Saturday, 25th March 2023
Breaking News:

Being Nse Ikpe-Etim

By Modupeoluwa Adekanye
09 August 2020   |   6:00 am
“Look at me, Look at me. I am the mother of three kids and you say this fat thing from Lesotho is what is meant to be my rival? This is no competition Ken, it isn’t. If this is it, You have failed!” Susan (played by Nse Ikpe-Etim) screams at Ken (played by Joseph Benjamin)…

“Look at me, Look at me. I am the mother of three kids and you say this fat thing from Lesotho is what is meant to be my rival? This is no competition Ken, it isn’t. If this is it, You have failed!”

Susan (played by Nse Ikpe-Etim) screams at Ken (played by Joseph Benjamin) as they go at loggerheads, Susan trying to find her voice.

In this opening scene of “Mr and Mrs”, Susan takes on the semblance of a maid. Her transformation in the last scene is what women in situations like Susan’s want to be like- confident, outspoken, ambitious, knows, and understands her value. Nse’s extraordinary acting, her gracefulness, mystery, and beautiful interpretation of each role is what make her a beloved of Nigerian film lovers.

No wonder she is nicknamed “The Silent Tsunami,” the actor who interprets her role and delivers them effortlessly.

For many, their childhood influenced their dreams, and the eclectic actor was not exempted. From listening to and watching Hollywood classics ‘Sound of Music, EL CID, My Fair Lady, Ben Hur’ alongside many others. These classics influenced her dream to live the life she constantly watched on the screen even though she had no knowledge of how to achieve them.

It has been a long journey becoming the Nse Ikpe-Etim, a journey of a lifetime. When asked how long it has taken her to become the woman we all know today, she explains,

“To get to this point in my life, it took years of unlearning that which we are conditioned to believe, relearning new things, accepting people for who they are, and appreciating the little things. In my career, it took never thinking I know it all. Constant learning is key. To be this version of me, it’s taken all my life.”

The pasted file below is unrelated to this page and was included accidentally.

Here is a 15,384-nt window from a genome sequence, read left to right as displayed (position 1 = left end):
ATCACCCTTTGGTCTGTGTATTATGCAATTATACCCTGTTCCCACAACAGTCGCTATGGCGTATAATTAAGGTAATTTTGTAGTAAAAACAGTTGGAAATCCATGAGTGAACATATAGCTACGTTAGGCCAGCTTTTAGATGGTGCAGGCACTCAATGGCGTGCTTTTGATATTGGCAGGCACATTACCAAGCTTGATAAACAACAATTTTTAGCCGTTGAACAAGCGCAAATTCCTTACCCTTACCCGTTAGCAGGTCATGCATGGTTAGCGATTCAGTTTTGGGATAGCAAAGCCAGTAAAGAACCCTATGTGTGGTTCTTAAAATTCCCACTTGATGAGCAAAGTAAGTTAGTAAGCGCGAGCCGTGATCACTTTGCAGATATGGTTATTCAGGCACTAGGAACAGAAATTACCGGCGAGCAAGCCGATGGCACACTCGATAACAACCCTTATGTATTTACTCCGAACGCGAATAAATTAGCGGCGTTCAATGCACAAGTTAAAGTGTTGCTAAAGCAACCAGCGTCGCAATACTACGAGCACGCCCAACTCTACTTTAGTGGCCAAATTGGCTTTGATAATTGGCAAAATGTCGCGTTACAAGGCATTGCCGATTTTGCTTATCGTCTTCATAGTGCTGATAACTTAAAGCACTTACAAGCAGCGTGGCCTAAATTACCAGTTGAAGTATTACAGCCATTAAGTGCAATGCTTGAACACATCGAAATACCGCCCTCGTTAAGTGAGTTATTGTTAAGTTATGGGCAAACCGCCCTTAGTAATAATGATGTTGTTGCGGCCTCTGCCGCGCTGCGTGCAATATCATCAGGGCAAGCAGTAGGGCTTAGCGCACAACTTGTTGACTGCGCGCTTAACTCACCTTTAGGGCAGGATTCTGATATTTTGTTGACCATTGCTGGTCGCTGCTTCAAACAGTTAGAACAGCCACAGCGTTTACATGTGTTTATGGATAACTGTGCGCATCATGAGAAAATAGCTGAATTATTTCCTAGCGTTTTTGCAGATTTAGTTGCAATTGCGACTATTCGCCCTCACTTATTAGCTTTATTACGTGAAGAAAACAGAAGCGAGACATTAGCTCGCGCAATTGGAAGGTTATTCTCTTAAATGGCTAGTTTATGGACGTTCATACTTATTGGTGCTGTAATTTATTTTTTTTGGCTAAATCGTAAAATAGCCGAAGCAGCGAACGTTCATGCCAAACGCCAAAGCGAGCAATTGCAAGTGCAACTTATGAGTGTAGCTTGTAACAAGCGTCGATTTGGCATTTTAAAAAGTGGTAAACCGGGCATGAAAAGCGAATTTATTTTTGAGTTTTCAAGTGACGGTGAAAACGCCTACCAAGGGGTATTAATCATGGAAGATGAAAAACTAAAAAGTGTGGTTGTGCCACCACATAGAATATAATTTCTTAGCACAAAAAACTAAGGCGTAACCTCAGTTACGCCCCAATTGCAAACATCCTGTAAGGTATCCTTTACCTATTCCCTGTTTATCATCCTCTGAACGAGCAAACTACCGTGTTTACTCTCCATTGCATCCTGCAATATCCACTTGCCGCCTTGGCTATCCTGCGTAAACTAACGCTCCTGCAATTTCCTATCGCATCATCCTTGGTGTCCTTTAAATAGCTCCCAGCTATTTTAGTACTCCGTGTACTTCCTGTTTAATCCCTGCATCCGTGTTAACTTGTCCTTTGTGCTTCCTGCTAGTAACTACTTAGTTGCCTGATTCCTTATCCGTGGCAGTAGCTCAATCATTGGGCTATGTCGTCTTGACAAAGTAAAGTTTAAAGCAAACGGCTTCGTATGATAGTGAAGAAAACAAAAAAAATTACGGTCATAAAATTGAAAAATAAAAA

Jim Rohn, the American Entrepreneur once said: “Reading is essential for those who seek to rise above the ordinary.” Nse Ikpe-Etim can be said to have risen above the ordinary, a secret she attributes to her voracious appetite for knowledge. When asked how she has mastered her craft over the years, she says:

“I am a bibliophile. I am one person who believes that you only stop learning once you die so I am open to learning from even babies. I soak up almost everything without judgment, but then I’ve mastered the art of filtering and differentiating between what truly aids my growth and what diminishes it.”

Anyone who has doubts when pursuing their dreams hope for that moment when they can be sure that they are on the right track. As an all-round actor who has grown over the years and made her mark in the film industry, she flashed back to the moment that she knew she had made the right choice.

“My moment of awakening came after I was nominated for different awards even when I thought I did not deserve them. That, combined with the joy acting gave me, was all I needed to know that this was what I wanted to do.”

And indeed, her joy for acting makes all the difference. For each character she plays, she studies learns and becomes that character.

When questioned on how she does this, she replies that it boils down to falling in love with her characters and giving her character “life” in every sense of the word.

“Haha… that’s crazy. I don’t know if saying “I become” makes any sense, but the first thing I do is ask myself if I am in love with the characters’ stories and if they are stories I am interested in telling. Then I research everything about the project, all the while constantly relying on the support of my family and friends.”

It is also why every time she is done with a project, a feeling of nostalgia sets in.

“I think every time I am done with a project is a low point. I fall in love with my characters and then I miss them when I’m done.”